Tearful Djokovic copes with Slam heartbreak, crowd love
Tearful Novak Djokovic felt relief and sadness after his Grand Slam dream died with a US Open final defeat, overcome by loss but winning heartfelt support from New York fans.
World number one Djokovic missed the first calendar-year Slam since 1969 at the final hurdle Sunday, losing to Russia’s second-ranked Daniil Medvedev 6-4, 6-4, 6-4 in Arthur Ashe Stadium.
“Relief. I was glad it was over,” Djokovic said about his feelings in the moments after the defeat.
“The buildup for this tournament and everything that mentally, emotionally I had to deal with throughout the tournament in the last couple of weeks was just a lot. It was a lot to handle,” Djokovic said.
“I was just glad that finally, the run is over. At the same time, I felt sadness, disappointment, and also gratitude for the crowd and for that special moment that they created for me on the court.”
Djokovic also missed out on a fourth US Open title and 21st career Grand Slam, leaving him deadlocked on the men’s record 20 Slam trophies with Rafael Nadal and Roger Federer.
“So many different emotions,” he said. “Part of me is very sad. It’s a tough one to swallow, this loss, considering everything that was on the line.
“But on the other hand I felt something I never felt in my life here in New York. The crowd made me very special. They pleasantly surprised me.”
Down two sets and two breaks, US Open fans cheered for a Djokovic fightback with a spirit he said will stay with him as long as a Grand Slam might have.
“The amount of support and energy and love I got from the crowd was something I’ll remember forever,” Djokovic said. “That’s the reason on the changeover I just teared up. The emotion, the energy was so strong.
“It’s as strong as winning 21 Grand Slams. That’s how I felt, very special. They touched my heart. These are the kind of moments that you cherish. It was just wonderful.”
Djokovic admitted he didn’t have the game to stay with a determined Medvedev from the start.
“I was just below par with my game,” Djokovic said. “My legs were not there. I was trying. I did my best. I made a lot of unforced errors. I didn’t have no serve really.
“Just one of these days where unfortunately wasn’t meant to be.
“I know I could have and should have done better. It’s a very tough loss.”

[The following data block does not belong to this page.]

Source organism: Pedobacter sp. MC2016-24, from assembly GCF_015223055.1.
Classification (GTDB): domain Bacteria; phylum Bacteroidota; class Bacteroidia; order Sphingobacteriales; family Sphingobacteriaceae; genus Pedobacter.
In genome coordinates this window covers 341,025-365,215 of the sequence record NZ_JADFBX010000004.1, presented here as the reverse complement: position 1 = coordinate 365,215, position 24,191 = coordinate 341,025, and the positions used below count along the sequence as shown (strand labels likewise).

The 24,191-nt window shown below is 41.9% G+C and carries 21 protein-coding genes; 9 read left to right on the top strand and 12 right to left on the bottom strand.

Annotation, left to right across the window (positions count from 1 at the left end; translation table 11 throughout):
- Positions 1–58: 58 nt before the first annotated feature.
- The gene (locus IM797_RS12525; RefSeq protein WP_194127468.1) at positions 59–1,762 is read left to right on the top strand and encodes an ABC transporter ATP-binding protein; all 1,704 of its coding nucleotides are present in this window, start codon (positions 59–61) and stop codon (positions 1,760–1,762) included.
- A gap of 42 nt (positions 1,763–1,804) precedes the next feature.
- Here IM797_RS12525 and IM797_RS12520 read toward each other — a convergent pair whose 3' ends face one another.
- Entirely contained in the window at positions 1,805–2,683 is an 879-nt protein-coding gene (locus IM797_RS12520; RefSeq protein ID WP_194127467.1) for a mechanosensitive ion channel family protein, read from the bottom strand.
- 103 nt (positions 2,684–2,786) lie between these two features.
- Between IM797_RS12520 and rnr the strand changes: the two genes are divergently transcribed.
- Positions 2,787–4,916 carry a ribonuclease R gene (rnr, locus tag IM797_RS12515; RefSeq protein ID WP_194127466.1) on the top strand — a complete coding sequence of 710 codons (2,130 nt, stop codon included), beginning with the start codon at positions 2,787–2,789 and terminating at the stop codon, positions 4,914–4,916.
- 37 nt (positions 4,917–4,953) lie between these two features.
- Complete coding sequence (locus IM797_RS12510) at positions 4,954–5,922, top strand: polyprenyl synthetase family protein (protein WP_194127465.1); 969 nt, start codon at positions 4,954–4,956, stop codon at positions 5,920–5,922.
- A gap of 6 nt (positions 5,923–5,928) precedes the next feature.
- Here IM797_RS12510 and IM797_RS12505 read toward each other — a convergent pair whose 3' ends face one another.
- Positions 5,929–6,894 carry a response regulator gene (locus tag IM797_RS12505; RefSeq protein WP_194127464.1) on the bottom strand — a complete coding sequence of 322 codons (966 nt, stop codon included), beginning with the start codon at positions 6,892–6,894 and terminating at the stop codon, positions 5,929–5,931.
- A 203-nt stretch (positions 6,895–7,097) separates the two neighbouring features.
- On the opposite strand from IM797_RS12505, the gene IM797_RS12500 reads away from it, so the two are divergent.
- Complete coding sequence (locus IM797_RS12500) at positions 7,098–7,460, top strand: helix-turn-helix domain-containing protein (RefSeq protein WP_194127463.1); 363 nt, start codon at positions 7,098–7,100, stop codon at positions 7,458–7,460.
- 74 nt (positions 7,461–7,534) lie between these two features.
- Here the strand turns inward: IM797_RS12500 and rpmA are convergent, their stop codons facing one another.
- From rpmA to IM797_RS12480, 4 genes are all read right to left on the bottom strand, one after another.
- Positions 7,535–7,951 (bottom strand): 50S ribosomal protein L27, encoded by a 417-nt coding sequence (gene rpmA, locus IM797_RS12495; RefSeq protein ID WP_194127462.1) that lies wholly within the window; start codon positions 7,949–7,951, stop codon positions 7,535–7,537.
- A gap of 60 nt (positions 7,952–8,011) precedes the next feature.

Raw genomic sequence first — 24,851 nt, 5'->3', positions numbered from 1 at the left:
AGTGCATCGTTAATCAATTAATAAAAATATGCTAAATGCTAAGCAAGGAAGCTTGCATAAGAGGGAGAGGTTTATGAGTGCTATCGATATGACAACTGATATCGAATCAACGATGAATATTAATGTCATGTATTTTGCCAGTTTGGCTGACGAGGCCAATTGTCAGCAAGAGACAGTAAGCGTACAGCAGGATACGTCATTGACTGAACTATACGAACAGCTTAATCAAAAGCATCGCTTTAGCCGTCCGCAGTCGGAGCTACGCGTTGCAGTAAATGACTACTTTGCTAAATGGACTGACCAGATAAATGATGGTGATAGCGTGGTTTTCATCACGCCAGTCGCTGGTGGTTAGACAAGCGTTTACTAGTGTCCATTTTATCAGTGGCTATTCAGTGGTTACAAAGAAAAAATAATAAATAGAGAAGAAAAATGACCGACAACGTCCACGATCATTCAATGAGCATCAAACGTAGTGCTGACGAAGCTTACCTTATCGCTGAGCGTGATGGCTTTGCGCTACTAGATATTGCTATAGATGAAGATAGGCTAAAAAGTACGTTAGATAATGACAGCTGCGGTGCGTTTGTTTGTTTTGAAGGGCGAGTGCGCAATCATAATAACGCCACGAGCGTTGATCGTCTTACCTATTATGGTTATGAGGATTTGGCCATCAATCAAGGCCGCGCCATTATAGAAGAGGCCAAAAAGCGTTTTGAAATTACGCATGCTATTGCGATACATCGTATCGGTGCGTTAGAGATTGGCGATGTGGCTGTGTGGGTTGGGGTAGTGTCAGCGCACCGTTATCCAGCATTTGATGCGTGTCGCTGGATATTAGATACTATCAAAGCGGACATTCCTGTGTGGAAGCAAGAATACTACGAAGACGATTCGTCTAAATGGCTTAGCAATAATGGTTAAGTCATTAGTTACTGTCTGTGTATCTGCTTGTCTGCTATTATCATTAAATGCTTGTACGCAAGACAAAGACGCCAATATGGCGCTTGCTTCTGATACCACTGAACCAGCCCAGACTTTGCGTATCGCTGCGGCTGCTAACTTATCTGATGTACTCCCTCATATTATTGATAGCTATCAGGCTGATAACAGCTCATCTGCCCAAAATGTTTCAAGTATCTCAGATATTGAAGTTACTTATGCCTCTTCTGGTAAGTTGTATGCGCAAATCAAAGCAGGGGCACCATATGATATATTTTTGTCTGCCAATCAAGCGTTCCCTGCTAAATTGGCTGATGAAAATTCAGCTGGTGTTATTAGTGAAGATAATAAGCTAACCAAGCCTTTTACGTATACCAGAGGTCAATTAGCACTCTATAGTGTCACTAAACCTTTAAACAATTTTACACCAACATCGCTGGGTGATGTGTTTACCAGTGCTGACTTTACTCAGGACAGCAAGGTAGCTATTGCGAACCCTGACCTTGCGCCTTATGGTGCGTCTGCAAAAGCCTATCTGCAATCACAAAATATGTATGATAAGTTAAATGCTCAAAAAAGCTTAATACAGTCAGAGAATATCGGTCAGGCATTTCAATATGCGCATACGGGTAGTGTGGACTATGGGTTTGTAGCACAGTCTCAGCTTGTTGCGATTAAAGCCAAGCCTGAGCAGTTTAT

Older guys ‘hanging on’
Djokovic took the first look back at a year that brought Australian and French Open titles and a Wimbledon crown but heartache at New York and no medal at the Tokyo Olympics.
“Was also emotionally very demanding period for me in the last five, six months,” he said.
“Unfortunately I didn’t make it in the final step. But when you draw a line, you have to be very satisfied with the year. Three wins, three slams and a final. I have to be proud of everything I’ve achieved.
“In tennis we learn very quickly how to turn the next page. Very soon there are more challenges, more things coming up. I’ve learned to overcome these kind of tough losses in the finals of Slams, the ones that hurt the most.
“I’ll try to draw some lessons from them, learn, be stronger, and keep going. As long as there is motivation and that flair, I’ll keep riding.”
Djokovic has to face a new set of rising 20-something stars, including Medvedev and Germany’s Alexander Zverev, who beat him in the Olympic semi-finals and took him to five sets in the US Open semi-finals.
And there’s the inevitable time when legends like Federer, Nadal and Djokovic must step aside.
“The older guys are still hanging on. We’re still trying to shine the light on the tennis world as much as we possibly can,” he said.
“I still want to keep going, try to win more Slams, play for my country. Those are the things that motivate me the most I think at this point.
“But the new generation is not anyone new. It’s already current. Established. Of course, they are going to take over. I think tennis is in good hands.”
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